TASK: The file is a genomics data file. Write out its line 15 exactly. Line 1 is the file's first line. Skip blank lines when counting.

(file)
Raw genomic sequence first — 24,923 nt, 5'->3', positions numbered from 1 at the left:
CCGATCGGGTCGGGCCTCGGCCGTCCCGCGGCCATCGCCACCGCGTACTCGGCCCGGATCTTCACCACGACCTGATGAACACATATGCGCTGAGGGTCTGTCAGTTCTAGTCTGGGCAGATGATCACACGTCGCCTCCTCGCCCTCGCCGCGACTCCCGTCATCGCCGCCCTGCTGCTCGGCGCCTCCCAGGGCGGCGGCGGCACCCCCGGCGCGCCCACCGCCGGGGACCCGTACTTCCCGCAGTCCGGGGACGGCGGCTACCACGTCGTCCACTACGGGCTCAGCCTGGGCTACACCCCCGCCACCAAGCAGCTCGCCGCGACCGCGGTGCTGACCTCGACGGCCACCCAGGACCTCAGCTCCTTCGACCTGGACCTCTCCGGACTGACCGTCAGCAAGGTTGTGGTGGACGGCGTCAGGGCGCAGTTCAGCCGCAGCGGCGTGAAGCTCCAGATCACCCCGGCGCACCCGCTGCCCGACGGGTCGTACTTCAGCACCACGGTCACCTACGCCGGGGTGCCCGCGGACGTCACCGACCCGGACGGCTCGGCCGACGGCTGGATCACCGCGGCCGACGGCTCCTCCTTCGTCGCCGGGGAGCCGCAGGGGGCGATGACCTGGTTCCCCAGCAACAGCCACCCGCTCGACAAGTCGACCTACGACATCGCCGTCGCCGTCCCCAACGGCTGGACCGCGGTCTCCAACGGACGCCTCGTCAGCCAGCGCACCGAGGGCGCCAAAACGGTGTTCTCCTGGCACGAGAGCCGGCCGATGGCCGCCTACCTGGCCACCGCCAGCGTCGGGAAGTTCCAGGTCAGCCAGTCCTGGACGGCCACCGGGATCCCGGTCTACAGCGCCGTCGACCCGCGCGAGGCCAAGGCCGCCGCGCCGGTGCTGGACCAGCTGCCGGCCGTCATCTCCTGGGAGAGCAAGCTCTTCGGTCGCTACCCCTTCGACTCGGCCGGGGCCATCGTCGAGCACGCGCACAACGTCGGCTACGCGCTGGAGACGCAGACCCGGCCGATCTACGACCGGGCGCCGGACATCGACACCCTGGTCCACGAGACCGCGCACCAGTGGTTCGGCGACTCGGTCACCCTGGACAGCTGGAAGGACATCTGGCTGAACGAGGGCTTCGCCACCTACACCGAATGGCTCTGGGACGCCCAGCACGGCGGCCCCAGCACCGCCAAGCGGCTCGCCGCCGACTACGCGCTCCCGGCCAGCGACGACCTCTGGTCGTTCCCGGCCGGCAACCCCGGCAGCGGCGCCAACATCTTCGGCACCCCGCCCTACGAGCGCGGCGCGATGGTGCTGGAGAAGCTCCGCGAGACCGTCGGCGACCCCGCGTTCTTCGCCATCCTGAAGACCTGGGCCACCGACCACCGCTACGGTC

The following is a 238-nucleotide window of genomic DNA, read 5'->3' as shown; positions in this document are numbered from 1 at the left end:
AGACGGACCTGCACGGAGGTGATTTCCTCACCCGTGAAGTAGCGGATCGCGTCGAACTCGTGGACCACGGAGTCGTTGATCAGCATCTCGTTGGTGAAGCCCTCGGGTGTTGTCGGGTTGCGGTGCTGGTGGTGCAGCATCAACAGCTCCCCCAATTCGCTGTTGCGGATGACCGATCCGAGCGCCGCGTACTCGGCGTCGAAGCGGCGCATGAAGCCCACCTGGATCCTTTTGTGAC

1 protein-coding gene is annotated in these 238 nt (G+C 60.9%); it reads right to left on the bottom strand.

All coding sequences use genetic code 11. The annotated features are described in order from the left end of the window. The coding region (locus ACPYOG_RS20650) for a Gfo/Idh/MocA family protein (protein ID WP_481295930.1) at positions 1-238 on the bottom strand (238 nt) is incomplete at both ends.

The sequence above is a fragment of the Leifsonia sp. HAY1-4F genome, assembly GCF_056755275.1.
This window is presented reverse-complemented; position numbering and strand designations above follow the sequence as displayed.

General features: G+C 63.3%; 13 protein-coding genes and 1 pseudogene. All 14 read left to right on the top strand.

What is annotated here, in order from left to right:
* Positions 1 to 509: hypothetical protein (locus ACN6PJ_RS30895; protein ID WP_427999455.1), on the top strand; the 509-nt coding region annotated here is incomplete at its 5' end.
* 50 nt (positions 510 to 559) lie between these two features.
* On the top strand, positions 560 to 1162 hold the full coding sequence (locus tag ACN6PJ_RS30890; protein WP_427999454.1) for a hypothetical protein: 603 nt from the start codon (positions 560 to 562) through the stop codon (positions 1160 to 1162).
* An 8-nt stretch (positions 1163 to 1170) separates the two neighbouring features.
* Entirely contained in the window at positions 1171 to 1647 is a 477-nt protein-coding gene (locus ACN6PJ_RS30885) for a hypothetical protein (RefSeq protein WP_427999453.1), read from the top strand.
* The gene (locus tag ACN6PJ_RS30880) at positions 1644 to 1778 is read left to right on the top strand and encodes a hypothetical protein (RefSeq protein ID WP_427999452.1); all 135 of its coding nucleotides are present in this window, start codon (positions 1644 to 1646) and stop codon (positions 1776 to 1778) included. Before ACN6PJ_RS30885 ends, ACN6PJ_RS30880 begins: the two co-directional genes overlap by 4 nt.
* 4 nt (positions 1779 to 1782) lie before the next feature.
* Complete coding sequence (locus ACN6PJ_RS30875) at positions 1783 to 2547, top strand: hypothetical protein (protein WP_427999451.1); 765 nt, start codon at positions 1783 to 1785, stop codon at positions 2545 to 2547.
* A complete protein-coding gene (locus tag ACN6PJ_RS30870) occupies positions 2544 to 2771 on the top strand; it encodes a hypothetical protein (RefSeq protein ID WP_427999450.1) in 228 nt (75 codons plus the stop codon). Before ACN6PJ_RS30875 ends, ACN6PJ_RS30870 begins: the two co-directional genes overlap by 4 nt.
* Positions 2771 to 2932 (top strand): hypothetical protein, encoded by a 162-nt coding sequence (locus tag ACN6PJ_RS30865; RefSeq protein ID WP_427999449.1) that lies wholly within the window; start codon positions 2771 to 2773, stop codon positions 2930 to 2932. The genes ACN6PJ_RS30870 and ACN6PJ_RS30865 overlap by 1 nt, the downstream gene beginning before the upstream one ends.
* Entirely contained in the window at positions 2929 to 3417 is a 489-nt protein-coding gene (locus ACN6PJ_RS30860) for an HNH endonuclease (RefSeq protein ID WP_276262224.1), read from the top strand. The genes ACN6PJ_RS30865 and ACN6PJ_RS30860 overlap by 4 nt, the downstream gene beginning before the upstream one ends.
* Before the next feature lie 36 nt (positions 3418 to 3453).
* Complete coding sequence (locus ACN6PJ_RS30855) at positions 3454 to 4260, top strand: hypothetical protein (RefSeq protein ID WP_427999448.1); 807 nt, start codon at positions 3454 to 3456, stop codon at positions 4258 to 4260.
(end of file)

* Entirely contained in the window at positions 1171 to 1647 is a 477-nt protein-coding gene (locus ACN6PJ_RS30885) for a hypothetical protein (RefSeq protein WP_427999453.1), read from the top strand.